Elizabeth Murray, who died on Aug. 12, 2007, was among her generation’s leading painterly lights. Even though almost every artist who emerged in the 1970s experimented with shaped paintings, Murray’s lopsided, buckling, asymmetrical, multipaneled canvases made the most convincing case that painting needn’t only be flat rectangles and squares but could be irregular, bumpy and filled with holes. By the time she died, at 66, Murray was widely recognized. She exhibited regularly at the Paula Cooper Gallery starting in the early ‘70s, and in 1995 she joined PaceWildenstein. She had a retrospective at the Whitney in 1988, received a MacArthur "genius" grant in 1999, created a kind of shimmering Byzantine glass mosaic cave at the 59th Street stop on the Lexington Avenue subway, and in 2005 had a 40-year career survey at the Museum of Modern Art.
Even at that, Murray was underappreciated, maybe because her radical ideas went beyond the shapes that paintings could take. Her ideas of beauty were brazen and Dionysian, her colors sunburned and muddy. Her notion of painterly skill was raw and physical; surfaces are glutted with opaque paint but are marked by sketchy patches where pencil marks show through. Yet her work, as daring and original as it is, came to be seen by some as excessive, expressionistic, even ugly.
And maybe too female. It’s significant that although her MoMA exhibition did travel to Spain, Murray was never big in Europe, where until very recently painting was an almost all-male domain. Her bulbous stretchers that curl up are obvious references to painting’s otherwise full-frontal, flat format; Murray wanted to reveal those hidden structures. She wanted you to see under painting’s skirt. This unreservedness rattled people.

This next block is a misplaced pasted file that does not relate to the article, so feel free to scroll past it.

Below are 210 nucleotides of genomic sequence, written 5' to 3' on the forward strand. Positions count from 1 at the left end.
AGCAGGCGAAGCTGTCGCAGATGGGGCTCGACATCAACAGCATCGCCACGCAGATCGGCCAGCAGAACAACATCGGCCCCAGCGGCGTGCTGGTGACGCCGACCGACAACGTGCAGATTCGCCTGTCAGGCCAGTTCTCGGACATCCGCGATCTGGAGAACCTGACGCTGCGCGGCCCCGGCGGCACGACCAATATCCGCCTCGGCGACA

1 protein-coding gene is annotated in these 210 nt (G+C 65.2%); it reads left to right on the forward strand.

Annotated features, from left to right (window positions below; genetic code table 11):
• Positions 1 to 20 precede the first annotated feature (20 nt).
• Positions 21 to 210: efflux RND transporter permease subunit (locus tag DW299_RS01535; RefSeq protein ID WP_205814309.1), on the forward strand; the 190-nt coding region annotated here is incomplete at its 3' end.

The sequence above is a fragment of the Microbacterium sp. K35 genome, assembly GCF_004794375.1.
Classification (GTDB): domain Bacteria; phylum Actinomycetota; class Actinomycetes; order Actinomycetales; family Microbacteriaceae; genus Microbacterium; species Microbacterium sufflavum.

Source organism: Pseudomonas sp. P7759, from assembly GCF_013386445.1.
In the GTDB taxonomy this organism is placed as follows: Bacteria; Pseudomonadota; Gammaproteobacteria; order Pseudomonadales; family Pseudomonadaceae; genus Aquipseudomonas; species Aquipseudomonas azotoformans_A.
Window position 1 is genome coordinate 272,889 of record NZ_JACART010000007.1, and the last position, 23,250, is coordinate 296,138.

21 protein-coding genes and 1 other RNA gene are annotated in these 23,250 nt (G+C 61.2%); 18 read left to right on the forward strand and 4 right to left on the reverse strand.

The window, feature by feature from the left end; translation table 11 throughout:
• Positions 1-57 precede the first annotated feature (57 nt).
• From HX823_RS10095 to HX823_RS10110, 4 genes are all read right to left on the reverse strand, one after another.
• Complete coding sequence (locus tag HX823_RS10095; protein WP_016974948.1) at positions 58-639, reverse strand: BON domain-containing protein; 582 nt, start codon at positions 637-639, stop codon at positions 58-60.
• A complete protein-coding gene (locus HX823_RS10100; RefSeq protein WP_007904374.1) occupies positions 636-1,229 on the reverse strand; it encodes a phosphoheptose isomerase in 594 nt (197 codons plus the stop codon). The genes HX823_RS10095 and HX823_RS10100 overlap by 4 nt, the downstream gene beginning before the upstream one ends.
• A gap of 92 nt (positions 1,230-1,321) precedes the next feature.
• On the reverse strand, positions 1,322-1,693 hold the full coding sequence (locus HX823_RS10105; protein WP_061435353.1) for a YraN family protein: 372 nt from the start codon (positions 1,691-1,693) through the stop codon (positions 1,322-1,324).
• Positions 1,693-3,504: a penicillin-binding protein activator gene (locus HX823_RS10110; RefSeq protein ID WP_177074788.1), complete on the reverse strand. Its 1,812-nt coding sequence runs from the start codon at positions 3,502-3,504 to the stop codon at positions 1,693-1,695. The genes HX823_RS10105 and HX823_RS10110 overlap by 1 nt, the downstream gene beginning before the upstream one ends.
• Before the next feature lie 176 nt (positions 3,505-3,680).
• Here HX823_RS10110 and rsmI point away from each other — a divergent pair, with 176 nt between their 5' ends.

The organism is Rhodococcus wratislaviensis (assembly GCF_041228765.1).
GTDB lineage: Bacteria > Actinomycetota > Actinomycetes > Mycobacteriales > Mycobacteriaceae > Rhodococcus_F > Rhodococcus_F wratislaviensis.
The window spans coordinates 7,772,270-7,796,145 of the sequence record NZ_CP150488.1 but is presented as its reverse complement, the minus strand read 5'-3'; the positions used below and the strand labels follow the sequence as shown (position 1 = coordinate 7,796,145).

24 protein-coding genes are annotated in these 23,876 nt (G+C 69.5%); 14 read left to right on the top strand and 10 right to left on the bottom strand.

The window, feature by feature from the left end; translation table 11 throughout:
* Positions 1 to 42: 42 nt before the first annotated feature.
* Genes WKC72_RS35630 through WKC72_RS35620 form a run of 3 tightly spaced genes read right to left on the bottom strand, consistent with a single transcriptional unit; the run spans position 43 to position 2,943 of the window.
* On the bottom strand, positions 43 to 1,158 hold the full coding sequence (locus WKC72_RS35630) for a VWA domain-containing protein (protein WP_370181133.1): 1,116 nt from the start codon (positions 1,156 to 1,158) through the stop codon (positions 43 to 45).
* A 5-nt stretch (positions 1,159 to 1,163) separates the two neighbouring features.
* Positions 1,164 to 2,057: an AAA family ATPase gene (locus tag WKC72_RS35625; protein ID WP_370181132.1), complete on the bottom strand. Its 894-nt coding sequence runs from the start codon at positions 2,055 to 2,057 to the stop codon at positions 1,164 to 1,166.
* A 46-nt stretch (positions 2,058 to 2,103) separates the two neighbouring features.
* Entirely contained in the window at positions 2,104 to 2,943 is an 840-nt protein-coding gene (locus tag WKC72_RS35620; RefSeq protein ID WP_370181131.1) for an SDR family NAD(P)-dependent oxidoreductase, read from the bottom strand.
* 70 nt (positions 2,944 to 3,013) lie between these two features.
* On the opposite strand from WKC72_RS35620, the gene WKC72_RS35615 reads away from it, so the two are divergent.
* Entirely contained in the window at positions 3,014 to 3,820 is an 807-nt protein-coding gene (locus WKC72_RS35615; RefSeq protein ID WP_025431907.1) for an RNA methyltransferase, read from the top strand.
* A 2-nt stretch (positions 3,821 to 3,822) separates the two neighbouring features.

Murray mixed things that others kept separate, melding the abstract and the geometric, the private and the public, the formal and the organic. Her subjects are often vaguely recognizable and include canoodling shoes, wiggling beds, fetuses, coffee cups, and broken hearts. All these shapes seem to probe or penetrate one another. In 2005, I asked Murray about the implications of sex and love in these shapes. I knew her, but not that well. Nevertheless, she looked me right in the eye and, out of nowhere, kissed me on the mouth. I was dazed.
This act somehow encapsulated her work for me: an imposing combination of formal exuberance, intellectual rigor, lusciousness, troublemaking and humor, with undertows of darkness and psychology. Once, when asked by an interviewer where she fit into art history, Murray responded, "That way of seeing historically belongs to the guys. The greatest part about being a woman in the world of painting is that I’m not really part of it. I can do whatever I want."
That’s exactly what she did. Like her work, she was a bohemian rhapsody.
JERRY SALTZ is art critic for New York Magazine, where this article first appeared. He can be reached at firstname.lastname@example.org